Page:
Why Did Edwards Do This? Pros and Cons

Advisers to Sen. John Edwards argued that the decision to opt in to the public finance system will boost the campaign's coffers before the primaries, but conceded that the campaign's fundraising to date had not met their expectations.

"Before we did this," one adviser said, "there were only two campaigns [Obama's and Clinton's] who thought they'd be around before the primaries with about $20M or $30M on hand. Now, we're going to be right there with them. We're going to have between $18M and $21M on hand now. That'll give us a huge boost."

"The bigger implication here is that there are now three campaigns with major wherewithall going into the primaries," the aide said.

But entering federal financing system has two major drawbacks. There's an overall spending limit for the primaries, so a campaign that blows through its money would be bankrupt until after its convention, allowing the opposing party's candidate to air television ads without rebuttal. (As Edwards adviser-then-Dean-manager Joe Trippi said in 2003: "This campaign believes that any Democratic campaign that opted into the matching-funds system has given up on the general election.”).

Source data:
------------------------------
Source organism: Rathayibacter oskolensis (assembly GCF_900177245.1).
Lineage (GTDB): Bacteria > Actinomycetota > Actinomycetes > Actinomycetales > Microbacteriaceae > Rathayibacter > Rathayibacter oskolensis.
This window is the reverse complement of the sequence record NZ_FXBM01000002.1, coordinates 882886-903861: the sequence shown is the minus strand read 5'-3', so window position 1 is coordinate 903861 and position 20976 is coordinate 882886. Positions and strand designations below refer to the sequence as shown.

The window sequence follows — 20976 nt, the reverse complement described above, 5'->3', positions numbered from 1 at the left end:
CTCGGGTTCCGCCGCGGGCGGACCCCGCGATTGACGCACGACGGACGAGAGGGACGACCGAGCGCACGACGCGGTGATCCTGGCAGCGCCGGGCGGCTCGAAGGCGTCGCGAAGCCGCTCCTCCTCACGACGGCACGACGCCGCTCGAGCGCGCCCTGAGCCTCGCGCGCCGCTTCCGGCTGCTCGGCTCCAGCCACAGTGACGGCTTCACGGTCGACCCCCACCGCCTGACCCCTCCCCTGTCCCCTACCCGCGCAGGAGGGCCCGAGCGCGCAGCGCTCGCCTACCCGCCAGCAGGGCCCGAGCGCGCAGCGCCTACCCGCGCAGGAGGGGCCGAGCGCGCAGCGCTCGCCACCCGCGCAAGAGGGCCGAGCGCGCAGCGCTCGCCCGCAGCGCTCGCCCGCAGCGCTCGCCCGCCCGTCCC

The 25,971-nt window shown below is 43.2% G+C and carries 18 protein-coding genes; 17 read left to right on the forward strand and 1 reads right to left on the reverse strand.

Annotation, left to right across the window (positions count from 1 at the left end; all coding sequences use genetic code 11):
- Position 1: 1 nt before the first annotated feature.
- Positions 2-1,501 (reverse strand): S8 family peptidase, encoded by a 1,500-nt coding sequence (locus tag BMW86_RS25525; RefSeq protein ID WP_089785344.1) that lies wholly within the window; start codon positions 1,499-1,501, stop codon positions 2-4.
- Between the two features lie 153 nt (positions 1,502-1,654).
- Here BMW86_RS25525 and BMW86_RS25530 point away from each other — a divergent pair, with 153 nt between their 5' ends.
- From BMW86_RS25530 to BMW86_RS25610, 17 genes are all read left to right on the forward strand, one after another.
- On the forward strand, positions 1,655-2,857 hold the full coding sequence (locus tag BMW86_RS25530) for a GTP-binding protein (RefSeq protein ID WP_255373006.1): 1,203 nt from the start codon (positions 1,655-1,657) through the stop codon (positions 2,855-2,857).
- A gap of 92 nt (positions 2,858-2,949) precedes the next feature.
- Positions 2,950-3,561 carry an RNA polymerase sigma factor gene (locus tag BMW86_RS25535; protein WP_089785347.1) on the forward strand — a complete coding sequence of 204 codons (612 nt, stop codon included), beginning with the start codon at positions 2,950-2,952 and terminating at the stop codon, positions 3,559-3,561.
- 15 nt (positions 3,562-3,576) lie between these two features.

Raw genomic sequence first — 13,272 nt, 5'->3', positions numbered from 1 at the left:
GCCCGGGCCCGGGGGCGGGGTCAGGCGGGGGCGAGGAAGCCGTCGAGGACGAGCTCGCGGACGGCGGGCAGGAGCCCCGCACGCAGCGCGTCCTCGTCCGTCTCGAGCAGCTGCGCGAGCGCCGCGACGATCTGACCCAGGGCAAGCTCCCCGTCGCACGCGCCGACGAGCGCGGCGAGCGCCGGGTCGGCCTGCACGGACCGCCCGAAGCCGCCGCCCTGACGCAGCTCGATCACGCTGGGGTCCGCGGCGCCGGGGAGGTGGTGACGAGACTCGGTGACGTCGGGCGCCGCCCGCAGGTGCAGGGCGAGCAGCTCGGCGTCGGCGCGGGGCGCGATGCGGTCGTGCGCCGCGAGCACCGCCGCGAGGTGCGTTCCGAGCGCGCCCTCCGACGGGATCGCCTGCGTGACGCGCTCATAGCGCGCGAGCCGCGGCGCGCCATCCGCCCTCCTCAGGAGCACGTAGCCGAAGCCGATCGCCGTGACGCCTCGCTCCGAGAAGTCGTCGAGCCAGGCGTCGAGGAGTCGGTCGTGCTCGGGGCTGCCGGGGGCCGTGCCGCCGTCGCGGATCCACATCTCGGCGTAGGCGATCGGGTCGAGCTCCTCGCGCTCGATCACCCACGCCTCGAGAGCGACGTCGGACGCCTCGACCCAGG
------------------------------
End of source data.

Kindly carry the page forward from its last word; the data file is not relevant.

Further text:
And the candidates are severely constrained in what they can spend in the states. There are fairly strict caps in Iowa, New Hampshire and South Carolina.

An Edwards aide said that the campaign had run the numbers and concluded that they have yet to exceed spending limits. The arcane and fairly complicated allocation laws will help: if Edwards's campaign runs a television ad in Davenport, since 70% of the audience for that ad is in next-door Illinois, 70% of the cost of the ad will count towards Illinois's limit, and not Iowa's. And even for the Iowa portion, the campaign is require to allocate 50% to the limit.

Another loophole: some organizing expenses do not count towards the cap, and the Edwards campaign will claim that most of their Iowa staff expenses to date have been related to field organizing and fundraising.

"We will 100% abide by the rules and the spending limits that come with this," Trippi said today.

Trippi offered a preview of how Edwards will sell the decision in Iowa and other states.

"Iowa gets to choose between a Democrat who is taking the money of health care lobbyists and insurance lobbyists and corporate lobbyists and PACs who will almost certainly blow through the spending limits that they would have to abide by under public financing against a Democrat who has never taken a dime of PAC money and has never taken a dime of lobbyists money, and now, will stay within the public financing system in Iowa, which will give the people of Iowa the change to decide who will go to Washington and represent them on all these issues?"